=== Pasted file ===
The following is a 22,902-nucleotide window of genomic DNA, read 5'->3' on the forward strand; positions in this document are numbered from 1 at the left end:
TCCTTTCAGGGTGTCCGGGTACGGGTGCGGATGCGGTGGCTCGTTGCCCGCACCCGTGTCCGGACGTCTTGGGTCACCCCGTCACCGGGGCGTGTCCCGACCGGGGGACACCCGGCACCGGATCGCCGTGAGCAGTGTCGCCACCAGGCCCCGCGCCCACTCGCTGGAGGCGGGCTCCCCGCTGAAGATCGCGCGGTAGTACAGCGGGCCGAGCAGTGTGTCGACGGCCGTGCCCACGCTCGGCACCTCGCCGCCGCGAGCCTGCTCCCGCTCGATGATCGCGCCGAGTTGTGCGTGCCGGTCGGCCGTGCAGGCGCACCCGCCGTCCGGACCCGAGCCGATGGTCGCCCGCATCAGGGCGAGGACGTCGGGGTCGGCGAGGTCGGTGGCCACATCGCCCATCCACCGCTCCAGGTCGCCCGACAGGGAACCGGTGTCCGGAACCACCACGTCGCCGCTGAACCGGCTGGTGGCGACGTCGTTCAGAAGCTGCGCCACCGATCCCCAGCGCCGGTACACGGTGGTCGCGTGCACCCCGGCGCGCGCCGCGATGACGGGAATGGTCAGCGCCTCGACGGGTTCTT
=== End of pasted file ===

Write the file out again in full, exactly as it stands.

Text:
The following is a 22,902-nucleotide window of genomic DNA, read 5'->3' on the forward strand; positions in this document are numbered from 1 at the left end:
TCCTTTCAGGGTGTCCGGGTACGGGTGCGGATGCGGTGGCTCGTTGCCCGCACCCGTGTCCGGACGTCTTGGGTCACCCCGTCACCGGGGCGTGTCCCGACCGGGGGACACCCGGCACCGGATCGCCGTGAGCAGTGTCGCCACCAGGCCCCGCGCCCACTCGCTGGAGGCGGGCTCCCCGCTGAAGATCGCGCGGTAGTACAGCGGGCCGAGCAGTGTGTCGACGGCCGTGCCCACGCTCGGCACCTCGCCGCCGCGAGCCTGCTCCCGCTCGATGATCGCGCCGAGTTGTGCGTGCCGGTCGGCCGTGCAGGCGCACCCGCCGTCCGGACCCGAGCCGATGGTCGCCCGCATCAGGGCGAGGACGTCGGGGTCGGCGAGGTCGGTGGCCACATCGCCCATCCACCGCTCCAGGTCGCCCGACAGGGAACCGGTGTCCGGAACCACCACGTCGCCGCTGAACCGGCTGGTGGCGACGTCGTTCAGAAGCTGCGCCACCGATCCCCAGCGCCGGTACACGGTGGTCGCGTGCACCCCGGCGCGCGCCGCGATGACGGGAATGGTCAGCGCCTCGACGGGTTCTT